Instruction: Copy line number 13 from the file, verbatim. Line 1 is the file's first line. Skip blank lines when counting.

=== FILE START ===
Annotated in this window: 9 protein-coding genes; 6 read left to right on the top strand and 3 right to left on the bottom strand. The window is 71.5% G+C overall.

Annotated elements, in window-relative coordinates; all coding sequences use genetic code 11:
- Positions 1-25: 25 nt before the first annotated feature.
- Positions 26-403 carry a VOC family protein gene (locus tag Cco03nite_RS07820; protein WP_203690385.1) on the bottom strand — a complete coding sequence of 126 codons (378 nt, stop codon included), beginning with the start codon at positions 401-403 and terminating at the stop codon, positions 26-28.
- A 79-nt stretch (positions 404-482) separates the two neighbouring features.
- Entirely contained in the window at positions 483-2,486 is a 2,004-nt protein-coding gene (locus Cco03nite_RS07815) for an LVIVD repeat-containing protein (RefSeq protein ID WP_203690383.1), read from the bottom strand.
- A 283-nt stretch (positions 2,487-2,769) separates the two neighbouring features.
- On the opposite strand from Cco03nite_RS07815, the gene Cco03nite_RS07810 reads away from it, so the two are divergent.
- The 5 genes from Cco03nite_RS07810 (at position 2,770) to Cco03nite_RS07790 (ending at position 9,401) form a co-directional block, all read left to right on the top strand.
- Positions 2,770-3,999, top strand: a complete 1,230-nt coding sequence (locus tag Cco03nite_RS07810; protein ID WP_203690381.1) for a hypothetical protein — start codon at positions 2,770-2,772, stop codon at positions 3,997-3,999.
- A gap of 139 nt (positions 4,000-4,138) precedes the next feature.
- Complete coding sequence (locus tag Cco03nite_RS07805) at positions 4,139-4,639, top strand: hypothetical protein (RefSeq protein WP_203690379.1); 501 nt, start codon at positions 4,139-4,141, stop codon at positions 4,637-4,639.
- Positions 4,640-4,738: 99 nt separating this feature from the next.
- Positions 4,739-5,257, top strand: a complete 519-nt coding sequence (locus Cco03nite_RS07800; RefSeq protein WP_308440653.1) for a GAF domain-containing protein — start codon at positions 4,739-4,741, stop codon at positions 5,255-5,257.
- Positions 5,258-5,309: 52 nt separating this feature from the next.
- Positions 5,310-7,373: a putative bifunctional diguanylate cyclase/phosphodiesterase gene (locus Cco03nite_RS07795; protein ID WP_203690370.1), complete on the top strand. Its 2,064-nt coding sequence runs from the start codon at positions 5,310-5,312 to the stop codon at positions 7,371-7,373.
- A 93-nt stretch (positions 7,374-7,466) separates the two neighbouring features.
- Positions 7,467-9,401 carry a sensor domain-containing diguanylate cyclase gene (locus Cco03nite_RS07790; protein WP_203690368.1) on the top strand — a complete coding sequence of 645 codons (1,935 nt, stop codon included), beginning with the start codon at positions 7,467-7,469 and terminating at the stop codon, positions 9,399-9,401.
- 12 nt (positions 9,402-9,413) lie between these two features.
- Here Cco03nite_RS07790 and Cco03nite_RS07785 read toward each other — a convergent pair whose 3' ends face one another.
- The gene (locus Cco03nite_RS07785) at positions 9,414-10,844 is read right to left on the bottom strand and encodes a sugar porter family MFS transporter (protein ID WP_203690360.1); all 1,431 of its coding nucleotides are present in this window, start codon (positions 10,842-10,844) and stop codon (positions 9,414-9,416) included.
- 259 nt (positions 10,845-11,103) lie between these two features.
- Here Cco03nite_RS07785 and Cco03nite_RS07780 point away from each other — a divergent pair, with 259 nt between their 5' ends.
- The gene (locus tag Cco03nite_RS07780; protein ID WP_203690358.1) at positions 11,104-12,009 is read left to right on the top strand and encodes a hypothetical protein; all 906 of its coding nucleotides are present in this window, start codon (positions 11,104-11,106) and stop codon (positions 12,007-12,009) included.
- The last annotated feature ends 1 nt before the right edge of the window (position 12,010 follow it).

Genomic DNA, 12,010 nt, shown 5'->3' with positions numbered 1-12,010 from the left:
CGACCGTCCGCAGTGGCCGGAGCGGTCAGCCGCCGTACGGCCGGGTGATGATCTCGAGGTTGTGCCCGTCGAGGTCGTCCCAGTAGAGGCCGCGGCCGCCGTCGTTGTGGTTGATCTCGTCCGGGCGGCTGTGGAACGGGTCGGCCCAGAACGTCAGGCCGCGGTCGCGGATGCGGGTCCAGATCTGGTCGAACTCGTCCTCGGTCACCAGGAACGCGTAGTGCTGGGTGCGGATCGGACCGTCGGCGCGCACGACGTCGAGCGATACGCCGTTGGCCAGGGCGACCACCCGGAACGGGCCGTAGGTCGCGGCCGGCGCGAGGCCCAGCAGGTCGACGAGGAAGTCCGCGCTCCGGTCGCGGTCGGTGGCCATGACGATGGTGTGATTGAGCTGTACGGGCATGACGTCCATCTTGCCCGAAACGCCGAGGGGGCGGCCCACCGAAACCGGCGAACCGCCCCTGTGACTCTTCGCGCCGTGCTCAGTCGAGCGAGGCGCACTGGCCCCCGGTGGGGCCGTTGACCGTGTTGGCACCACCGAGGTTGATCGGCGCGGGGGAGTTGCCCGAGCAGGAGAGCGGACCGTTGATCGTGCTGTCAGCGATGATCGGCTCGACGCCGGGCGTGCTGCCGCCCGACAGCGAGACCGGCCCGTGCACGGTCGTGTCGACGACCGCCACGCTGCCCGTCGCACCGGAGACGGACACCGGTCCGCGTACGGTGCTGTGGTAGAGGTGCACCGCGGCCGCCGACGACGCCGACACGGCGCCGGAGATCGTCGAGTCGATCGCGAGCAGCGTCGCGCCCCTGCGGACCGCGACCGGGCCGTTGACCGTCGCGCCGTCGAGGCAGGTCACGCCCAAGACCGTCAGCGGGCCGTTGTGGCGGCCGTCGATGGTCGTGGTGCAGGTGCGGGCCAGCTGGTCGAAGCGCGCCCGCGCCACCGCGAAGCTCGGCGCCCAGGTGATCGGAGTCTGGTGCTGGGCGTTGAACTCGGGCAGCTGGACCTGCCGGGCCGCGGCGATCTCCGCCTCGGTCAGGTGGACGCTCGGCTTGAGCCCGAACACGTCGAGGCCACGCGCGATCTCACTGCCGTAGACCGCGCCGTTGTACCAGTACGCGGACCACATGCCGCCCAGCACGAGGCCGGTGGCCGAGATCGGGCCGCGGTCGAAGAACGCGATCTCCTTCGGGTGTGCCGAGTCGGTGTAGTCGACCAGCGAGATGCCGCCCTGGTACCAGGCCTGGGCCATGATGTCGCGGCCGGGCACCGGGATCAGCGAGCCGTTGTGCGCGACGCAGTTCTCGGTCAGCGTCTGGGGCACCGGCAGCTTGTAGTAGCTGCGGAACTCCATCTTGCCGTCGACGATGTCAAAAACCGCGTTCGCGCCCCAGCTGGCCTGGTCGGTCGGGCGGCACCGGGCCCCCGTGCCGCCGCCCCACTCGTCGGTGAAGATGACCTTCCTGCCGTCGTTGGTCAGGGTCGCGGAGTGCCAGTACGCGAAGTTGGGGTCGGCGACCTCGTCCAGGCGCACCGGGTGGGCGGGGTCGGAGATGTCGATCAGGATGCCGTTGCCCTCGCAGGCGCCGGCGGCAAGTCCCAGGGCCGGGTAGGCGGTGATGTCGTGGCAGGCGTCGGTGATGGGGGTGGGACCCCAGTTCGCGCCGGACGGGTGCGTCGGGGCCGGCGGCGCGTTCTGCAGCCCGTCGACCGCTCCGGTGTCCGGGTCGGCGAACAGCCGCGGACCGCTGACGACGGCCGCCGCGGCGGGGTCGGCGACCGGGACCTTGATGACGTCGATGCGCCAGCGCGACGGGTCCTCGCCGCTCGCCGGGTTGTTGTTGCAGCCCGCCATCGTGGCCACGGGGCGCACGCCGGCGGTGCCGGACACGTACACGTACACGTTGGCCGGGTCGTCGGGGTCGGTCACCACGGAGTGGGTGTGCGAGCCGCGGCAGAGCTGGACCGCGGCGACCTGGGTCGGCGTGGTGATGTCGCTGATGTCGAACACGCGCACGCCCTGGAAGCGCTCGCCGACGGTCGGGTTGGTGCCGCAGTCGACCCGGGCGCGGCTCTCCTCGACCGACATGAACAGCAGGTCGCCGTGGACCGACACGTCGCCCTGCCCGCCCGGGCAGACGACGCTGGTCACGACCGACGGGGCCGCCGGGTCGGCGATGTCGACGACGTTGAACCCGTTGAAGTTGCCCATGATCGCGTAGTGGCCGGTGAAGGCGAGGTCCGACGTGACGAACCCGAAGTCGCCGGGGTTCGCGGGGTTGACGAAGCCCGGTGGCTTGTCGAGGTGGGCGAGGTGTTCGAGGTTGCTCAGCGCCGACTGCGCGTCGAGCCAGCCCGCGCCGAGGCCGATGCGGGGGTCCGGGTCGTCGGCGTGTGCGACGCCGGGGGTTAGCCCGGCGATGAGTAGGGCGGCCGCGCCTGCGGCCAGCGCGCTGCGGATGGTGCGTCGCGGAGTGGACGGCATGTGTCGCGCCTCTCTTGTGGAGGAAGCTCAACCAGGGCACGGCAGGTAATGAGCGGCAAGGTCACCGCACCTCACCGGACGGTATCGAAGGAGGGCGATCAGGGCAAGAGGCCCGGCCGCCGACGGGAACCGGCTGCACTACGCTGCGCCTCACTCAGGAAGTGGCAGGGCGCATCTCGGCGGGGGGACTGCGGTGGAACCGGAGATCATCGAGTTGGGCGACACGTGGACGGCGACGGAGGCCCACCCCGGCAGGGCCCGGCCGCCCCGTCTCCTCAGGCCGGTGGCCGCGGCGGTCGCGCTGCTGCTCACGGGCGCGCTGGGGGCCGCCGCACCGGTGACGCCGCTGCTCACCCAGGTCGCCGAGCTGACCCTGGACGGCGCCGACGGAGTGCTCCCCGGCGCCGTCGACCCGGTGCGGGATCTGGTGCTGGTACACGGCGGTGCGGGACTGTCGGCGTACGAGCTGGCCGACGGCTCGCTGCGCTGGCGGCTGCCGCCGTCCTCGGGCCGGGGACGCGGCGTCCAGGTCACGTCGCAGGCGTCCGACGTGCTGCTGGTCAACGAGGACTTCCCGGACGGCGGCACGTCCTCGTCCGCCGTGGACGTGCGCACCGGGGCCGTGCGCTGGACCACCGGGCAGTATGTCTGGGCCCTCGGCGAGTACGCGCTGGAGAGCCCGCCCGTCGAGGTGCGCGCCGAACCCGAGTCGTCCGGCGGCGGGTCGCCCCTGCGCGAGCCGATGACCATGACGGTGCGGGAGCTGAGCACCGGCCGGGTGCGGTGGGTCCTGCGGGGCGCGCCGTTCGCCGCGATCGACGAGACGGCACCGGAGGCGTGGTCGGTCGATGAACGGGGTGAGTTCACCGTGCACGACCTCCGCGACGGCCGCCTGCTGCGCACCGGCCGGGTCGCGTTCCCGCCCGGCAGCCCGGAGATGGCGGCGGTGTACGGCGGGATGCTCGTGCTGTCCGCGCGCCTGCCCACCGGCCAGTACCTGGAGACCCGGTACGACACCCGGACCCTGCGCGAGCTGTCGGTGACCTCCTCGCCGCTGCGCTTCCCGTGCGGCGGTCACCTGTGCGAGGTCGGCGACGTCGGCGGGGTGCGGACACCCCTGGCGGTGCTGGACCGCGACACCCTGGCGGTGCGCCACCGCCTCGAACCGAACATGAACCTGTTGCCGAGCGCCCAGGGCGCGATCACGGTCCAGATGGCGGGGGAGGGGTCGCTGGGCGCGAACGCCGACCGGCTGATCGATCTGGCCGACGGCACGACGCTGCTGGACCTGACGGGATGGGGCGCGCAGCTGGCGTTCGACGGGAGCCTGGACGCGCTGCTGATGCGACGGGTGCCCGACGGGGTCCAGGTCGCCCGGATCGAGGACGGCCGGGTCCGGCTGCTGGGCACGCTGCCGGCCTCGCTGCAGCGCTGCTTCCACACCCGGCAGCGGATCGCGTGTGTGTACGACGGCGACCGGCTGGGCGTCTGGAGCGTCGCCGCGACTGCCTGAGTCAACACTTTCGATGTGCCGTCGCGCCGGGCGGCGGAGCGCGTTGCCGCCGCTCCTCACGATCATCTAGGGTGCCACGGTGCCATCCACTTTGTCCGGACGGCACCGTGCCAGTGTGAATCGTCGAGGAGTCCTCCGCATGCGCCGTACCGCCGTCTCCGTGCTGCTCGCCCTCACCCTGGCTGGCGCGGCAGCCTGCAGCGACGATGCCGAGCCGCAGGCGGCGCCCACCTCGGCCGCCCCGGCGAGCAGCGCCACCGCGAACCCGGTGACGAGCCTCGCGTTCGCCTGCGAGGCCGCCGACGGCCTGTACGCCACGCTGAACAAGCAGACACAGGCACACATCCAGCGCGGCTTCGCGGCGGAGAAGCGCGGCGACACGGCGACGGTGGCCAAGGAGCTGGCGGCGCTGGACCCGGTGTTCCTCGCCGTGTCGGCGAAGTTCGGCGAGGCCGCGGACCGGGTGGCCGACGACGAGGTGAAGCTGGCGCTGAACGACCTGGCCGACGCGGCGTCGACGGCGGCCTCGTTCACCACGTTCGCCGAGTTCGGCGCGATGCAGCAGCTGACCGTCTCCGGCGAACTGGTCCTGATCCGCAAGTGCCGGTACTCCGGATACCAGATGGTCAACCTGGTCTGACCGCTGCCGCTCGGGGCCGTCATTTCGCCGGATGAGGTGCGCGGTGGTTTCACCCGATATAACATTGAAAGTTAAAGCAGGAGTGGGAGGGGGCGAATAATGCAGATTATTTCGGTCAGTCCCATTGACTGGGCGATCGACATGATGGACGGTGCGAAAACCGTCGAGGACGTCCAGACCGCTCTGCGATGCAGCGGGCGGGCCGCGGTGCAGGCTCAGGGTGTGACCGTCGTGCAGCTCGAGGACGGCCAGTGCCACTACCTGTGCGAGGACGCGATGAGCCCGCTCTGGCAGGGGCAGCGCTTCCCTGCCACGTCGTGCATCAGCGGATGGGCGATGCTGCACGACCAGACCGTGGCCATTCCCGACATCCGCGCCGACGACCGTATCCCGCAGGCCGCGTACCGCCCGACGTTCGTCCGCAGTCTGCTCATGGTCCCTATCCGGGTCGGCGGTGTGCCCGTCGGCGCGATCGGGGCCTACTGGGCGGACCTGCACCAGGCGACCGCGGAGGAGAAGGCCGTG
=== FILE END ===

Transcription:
- Positions 4,640-4,738: 99 nt separating this feature from the next.